Letter | Published:

Modified Method of Carbon Marking

Naturevolume 180page1415 (1957) | Download Citation



IN the field of experimental embryology, carbon marking has been widely used for tracing the movements of cells1. By this method blood carbon particles adhering to the end of a needle are deposited among the cells the migrations of which are to be studied. When experiments are carried out in ovo, the needle, before it reaches the embryo, must first pass through the overlying layer of saline, albumen, etc., and the surface-tension effects here, as the needle reaches the surface of this fluid, cause the removal of all the particles not adherent to its very tip. To minimize this effect, it is essential that the needle be held perpendicular, and that a quick stabbing movement be used.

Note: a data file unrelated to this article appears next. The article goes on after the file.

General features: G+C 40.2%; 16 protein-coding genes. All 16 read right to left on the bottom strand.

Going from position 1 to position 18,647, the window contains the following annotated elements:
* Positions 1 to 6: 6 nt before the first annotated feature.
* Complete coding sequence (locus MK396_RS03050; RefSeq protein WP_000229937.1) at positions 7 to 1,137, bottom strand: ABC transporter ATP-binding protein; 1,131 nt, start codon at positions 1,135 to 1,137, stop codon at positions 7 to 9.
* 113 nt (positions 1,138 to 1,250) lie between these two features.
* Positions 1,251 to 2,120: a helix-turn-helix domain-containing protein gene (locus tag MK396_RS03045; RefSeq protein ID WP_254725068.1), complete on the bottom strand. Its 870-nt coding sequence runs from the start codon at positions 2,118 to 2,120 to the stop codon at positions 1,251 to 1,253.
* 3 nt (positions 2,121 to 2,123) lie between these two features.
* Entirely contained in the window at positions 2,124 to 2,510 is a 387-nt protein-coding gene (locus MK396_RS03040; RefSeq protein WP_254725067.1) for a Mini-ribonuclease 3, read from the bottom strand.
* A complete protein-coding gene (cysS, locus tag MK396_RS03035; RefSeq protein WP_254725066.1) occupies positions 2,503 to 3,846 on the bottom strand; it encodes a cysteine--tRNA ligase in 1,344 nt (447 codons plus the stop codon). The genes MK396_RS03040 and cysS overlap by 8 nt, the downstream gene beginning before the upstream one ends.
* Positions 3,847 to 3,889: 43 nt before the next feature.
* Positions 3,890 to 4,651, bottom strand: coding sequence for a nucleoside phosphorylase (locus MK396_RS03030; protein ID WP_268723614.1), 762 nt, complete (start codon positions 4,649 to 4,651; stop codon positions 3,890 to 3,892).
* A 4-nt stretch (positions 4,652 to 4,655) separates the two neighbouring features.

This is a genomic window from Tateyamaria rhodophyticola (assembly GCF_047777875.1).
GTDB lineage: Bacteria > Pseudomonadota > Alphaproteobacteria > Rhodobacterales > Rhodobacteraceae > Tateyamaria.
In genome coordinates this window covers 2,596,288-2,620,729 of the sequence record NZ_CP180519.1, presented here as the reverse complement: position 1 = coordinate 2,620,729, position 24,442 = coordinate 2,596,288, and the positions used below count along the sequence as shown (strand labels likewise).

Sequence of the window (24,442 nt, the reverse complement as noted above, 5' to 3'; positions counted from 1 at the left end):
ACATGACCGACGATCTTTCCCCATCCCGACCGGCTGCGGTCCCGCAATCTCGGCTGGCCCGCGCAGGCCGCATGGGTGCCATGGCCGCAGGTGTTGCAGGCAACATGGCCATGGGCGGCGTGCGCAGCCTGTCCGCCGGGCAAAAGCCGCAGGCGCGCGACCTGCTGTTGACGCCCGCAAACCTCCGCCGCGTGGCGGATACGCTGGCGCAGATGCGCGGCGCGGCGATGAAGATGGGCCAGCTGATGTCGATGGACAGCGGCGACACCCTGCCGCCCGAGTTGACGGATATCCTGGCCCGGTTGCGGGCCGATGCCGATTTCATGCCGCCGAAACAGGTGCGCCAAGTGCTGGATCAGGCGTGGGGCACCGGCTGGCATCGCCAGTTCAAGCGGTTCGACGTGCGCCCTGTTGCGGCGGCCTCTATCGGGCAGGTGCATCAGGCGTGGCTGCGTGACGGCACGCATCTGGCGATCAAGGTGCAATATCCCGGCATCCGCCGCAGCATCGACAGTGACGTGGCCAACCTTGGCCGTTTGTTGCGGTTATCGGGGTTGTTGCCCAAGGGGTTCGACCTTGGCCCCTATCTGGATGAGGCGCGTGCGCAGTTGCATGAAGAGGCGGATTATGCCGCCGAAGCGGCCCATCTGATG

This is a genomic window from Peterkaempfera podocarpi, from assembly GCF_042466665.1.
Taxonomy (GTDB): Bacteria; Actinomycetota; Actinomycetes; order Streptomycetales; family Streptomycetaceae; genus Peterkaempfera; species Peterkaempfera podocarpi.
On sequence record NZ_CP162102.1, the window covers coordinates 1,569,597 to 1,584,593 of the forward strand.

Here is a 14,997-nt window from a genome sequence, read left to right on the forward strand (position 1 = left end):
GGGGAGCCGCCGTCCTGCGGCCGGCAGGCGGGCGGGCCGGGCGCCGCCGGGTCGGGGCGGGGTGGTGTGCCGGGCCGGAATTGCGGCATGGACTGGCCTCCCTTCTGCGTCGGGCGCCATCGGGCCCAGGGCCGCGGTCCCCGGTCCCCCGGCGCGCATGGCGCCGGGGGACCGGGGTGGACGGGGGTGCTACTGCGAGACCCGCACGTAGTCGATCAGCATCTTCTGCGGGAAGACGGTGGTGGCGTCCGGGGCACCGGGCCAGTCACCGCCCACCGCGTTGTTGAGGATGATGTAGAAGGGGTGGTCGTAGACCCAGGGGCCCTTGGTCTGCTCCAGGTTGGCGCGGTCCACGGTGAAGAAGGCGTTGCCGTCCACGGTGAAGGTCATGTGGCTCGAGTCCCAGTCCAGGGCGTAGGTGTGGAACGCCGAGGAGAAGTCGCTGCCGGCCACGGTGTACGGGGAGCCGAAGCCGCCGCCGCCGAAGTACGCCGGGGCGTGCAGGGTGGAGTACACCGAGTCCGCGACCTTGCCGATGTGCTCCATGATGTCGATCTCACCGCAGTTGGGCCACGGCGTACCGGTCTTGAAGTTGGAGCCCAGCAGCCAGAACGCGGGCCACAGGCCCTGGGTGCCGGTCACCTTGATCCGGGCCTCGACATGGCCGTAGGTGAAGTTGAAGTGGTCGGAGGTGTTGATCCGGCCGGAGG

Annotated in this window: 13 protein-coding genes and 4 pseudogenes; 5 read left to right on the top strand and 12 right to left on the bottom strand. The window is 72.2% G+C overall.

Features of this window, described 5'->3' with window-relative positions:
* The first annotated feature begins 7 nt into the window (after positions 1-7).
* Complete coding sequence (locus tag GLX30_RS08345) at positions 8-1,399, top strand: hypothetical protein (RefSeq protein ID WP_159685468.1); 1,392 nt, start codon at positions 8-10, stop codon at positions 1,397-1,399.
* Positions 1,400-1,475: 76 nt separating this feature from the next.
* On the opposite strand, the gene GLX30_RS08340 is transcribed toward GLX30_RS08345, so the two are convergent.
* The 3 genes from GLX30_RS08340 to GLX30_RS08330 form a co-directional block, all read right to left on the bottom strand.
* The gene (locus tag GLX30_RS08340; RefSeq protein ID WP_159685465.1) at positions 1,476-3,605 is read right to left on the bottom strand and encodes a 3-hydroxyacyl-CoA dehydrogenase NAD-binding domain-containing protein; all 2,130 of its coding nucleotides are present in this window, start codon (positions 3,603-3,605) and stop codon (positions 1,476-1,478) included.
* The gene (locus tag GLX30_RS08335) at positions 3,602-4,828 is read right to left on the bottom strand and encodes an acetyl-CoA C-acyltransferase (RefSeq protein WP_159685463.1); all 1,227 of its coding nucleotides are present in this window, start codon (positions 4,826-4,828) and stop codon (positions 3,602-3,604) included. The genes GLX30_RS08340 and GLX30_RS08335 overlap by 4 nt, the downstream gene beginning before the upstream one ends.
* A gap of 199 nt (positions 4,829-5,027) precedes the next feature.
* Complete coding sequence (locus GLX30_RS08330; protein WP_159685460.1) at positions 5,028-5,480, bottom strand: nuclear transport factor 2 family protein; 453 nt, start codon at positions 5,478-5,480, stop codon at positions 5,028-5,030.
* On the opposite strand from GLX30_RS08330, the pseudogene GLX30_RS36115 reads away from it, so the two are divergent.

Access optionsAccess options

Rent or Buy article

Get time limited or full article access on ReadCube.


All prices are NET prices.


  1. 1

    Spratt, N. T., J. Exp. Biol., 103, 259 (1946).

Download references

Author information


  1. Dept. of Anatomy, Middlesex Hospital Medical School, London, W.1.

    • P. H. S. SILVER


  1. Search for P. H. S. SILVER in:

About this article

Publication history

Issue Date




By submitting a comment you agree to abide by our Terms and Community Guidelines. If you find something abusive or that does not comply with our terms or guidelines please flag it as inappropriate.